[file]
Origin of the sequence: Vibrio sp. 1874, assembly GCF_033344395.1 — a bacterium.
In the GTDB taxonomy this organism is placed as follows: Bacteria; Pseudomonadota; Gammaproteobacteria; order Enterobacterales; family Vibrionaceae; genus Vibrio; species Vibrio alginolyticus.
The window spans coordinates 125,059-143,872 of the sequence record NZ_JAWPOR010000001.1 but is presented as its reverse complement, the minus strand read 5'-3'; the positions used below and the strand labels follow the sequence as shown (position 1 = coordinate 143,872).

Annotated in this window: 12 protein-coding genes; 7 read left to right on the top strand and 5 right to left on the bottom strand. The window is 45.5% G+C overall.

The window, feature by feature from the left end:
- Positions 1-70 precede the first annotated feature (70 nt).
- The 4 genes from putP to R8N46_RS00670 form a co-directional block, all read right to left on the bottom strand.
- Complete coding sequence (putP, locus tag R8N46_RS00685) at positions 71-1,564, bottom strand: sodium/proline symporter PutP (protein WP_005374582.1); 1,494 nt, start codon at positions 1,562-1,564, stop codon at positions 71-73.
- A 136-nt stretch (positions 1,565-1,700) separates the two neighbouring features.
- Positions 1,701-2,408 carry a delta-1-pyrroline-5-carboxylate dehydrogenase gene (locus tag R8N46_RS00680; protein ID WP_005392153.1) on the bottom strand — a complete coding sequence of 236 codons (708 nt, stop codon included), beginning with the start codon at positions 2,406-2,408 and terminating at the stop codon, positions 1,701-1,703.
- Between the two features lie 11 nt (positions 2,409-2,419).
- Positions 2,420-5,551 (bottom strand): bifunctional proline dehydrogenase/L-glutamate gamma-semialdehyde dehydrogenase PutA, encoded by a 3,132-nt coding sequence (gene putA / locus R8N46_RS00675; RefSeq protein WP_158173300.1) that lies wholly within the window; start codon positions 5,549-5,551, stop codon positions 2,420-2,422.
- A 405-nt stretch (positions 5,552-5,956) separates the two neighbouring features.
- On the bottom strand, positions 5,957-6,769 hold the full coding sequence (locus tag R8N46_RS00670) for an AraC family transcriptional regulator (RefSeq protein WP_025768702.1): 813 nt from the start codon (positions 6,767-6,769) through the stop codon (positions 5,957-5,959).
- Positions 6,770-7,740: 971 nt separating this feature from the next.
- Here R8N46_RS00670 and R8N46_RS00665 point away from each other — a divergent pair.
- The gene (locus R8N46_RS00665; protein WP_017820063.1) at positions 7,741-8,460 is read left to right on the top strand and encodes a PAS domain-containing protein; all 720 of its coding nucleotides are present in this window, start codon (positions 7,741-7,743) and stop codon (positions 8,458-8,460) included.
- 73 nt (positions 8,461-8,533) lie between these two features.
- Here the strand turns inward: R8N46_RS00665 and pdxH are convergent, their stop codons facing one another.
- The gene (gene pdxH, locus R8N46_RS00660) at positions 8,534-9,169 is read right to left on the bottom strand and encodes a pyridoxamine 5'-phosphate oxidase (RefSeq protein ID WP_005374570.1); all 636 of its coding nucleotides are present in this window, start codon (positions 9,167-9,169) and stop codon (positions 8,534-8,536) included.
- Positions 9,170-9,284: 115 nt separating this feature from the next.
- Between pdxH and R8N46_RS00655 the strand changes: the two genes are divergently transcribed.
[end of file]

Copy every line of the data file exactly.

Origin of the sequence: Vibrio sp. 1874, assembly GCF_033344395.1 — a bacterium.
In the GTDB taxonomy this organism is placed as follows: Bacteria; Pseudomonadota; Gammaproteobacteria; order Enterobacterales; family Vibrionaceae; genus Vibrio; species Vibrio alginolyticus.
The window spans coordinates 125,059-143,872 of the sequence record NZ_JAWPOR010000001.1 but is presented as its reverse complement, the minus strand read 5'-3'; the positions used below and the strand labels follow the sequence as shown (position 1 = coordinate 143,872).

Annotated in this window: 12 protein-coding genes; 7 read left to right on the top strand and 5 right to left on the bottom strand. The window is 45.5% G+C overall.

The window, feature by feature from the left end:
- Positions 1-70 precede the first annotated feature (70 nt).
- The 4 genes from putP to R8N46_RS00670 form a co-directional block, all read right to left on the bottom strand.
- Complete coding sequence (putP, locus tag R8N46_RS00685) at positions 71-1,564, bottom strand: sodium/proline symporter PutP (protein WP_005374582.1); 1,494 nt, start codon at positions 1,562-1,564, stop codon at positions 71-73.
- A 136-nt stretch (positions 1,565-1,700) separates the two neighbouring features.
- Positions 1,701-2,408 carry a delta-1-pyrroline-5-carboxylate dehydrogenase gene (locus tag R8N46_RS00680; protein ID WP_005392153.1) on the bottom strand — a complete coding sequence of 236 codons (708 nt, stop codon included), beginning with the start codon at positions 2,406-2,408 and terminating at the stop codon, positions 1,701-1,703.
- Between the two features lie 11 nt (positions 2,409-2,419).
- Positions 2,420-5,551 (bottom strand): bifunctional proline dehydrogenase/L-glutamate gamma-semialdehyde dehydrogenase PutA, encoded by a 3,132-nt coding sequence (gene putA / locus R8N46_RS00675; RefSeq protein WP_158173300.1) that lies wholly within the window; start codon positions 5,549-5,551, stop codon positions 2,420-2,422.
- A 405-nt stretch (positions 5,552-5,956) separates the two neighbouring features.
- On the bottom strand, positions 5,957-6,769 hold the full coding sequence (locus tag R8N46_RS00670) for an AraC family transcriptional regulator (RefSeq protein WP_025768702.1): 813 nt from the start codon (positions 6,767-6,769) through the stop codon (positions 5,957-5,959).
- Positions 6,770-7,740: 971 nt separating this feature from the next.
- Here R8N46_RS00670 and R8N46_RS00665 point away from each other — a divergent pair.
- The gene (locus R8N46_RS00665; protein WP_017820063.1) at positions 7,741-8,460 is read left to right on the top strand and encodes a PAS domain-containing protein; all 720 of its coding nucleotides are present in this window, start codon (positions 7,741-7,743) and stop codon (positions 8,458-8,460) included.
- 73 nt (positions 8,461-8,533) lie between these two features.
- Here the strand turns inward: R8N46_RS00665 and pdxH are convergent, their stop codons facing one another.
- The gene (gene pdxH, locus R8N46_RS00660) at positions 8,534-9,169 is read right to left on the bottom strand and encodes a pyridoxamine 5'-phosphate oxidase (RefSeq protein ID WP_005374570.1); all 636 of its coding nucleotides are present in this window, start codon (positions 9,167-9,169) and stop codon (positions 8,534-8,536) included.
- Positions 9,170-9,284: 115 nt separating this feature from the next.
- Between pdxH and R8N46_RS00655 the strand changes: the two genes are divergently transcribed.